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A German Invention: The Strandkoerbe

A German Invention: The Strandkoerbe

From time to time modernizations are associated by astounding and funny conditions.

The Strandkoerbe

The history of the roofed wicker beach chairs started with an, let´s call it – indisposition of an older lady, born in Rostock. Her rheumatism was a trigger for a momentous invention of a local basketmaker from Warnemünde, Germany. At the there located imperial beach resort our lady intended to spend her vacations – whether despite or because of her back pain, belongs in the realm of speculation.

You can take it for sure, with the heavy winds blowing over the beach she didn´t have the best conditions around for her recovery. But being a stubborn lady she evertheless succeeded with her undertaking. A local basketmaker, Wilhelm Bartelmann, provided help. He started building a special furniture, solid enough to protect its users against stormy winds. This invention was called a “beach stool”. The German term for this construction has become Strandkorb.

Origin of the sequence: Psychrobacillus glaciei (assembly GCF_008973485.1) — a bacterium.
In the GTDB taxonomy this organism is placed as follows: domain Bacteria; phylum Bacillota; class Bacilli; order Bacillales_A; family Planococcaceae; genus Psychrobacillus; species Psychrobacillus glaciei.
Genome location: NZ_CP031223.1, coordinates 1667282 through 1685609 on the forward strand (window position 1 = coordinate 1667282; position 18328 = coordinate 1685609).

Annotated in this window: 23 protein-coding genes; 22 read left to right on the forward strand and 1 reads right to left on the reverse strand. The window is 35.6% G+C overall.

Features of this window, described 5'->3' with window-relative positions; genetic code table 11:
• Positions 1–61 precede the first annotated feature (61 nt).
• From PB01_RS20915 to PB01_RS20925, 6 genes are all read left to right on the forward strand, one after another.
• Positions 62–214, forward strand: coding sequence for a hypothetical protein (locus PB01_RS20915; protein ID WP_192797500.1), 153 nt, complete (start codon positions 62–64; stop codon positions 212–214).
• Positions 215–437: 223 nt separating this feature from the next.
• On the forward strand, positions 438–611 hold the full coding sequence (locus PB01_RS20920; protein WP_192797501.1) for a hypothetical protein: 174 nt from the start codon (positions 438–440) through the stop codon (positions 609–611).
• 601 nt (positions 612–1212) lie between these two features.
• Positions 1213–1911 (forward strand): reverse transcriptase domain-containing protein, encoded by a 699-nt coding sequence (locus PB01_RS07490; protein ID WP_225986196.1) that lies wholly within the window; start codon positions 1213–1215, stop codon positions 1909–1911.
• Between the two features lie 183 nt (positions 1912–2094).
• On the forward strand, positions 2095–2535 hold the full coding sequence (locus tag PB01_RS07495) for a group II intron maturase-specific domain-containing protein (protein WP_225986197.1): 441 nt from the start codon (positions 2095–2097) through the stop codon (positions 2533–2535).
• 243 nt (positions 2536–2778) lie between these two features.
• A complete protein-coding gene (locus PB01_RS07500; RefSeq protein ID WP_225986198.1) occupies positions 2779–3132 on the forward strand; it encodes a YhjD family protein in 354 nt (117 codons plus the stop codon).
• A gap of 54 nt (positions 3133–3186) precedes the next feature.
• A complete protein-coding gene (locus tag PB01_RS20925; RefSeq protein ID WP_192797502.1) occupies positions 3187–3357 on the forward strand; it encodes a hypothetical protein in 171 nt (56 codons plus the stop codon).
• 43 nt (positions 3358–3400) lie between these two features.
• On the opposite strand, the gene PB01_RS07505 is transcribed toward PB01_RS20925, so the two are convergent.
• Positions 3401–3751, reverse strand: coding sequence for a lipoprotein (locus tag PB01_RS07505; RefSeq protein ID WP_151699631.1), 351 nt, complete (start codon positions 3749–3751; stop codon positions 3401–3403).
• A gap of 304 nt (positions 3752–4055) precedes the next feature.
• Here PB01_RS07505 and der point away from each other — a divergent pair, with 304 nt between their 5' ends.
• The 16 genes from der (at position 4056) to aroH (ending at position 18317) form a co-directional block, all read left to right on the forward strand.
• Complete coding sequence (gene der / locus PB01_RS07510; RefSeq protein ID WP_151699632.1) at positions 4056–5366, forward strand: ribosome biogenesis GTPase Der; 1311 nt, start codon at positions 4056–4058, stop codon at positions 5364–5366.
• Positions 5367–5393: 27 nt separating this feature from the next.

This roofed wicker beach chairs, invented in this way in 1882, wasn´t in line with what we have in mind thinking of a comfortable and good looking seating. The 1-seater rather resembled a large box than a and had a strong vertical alignment. But the first 2-seater, constructed shortly after in 1883, already went more into the direction of our current aesthetic expectations regarding a beach chair. Users could stretch out their whole bodies with this new style.

In the same year the first Strandkorb could be rented. A hiring service was founded in Warnemünde near the lighthouse, managed by the basketmaker´s wife, Elisabeth Bartelmann. The business of the truly engaged Bartelmann couple expanded in the period following.

So with the arising of the 20th century the roofed wicker beach chair had been well established as an usual piece of furniture along the beaches. In the twenties roofed wicker beach chairs took off for a remarkable national and international career. Nowadays you will find them all across Germany (even in the German “Texas”, that means the region of Bavaria), Europe and even in Japan.

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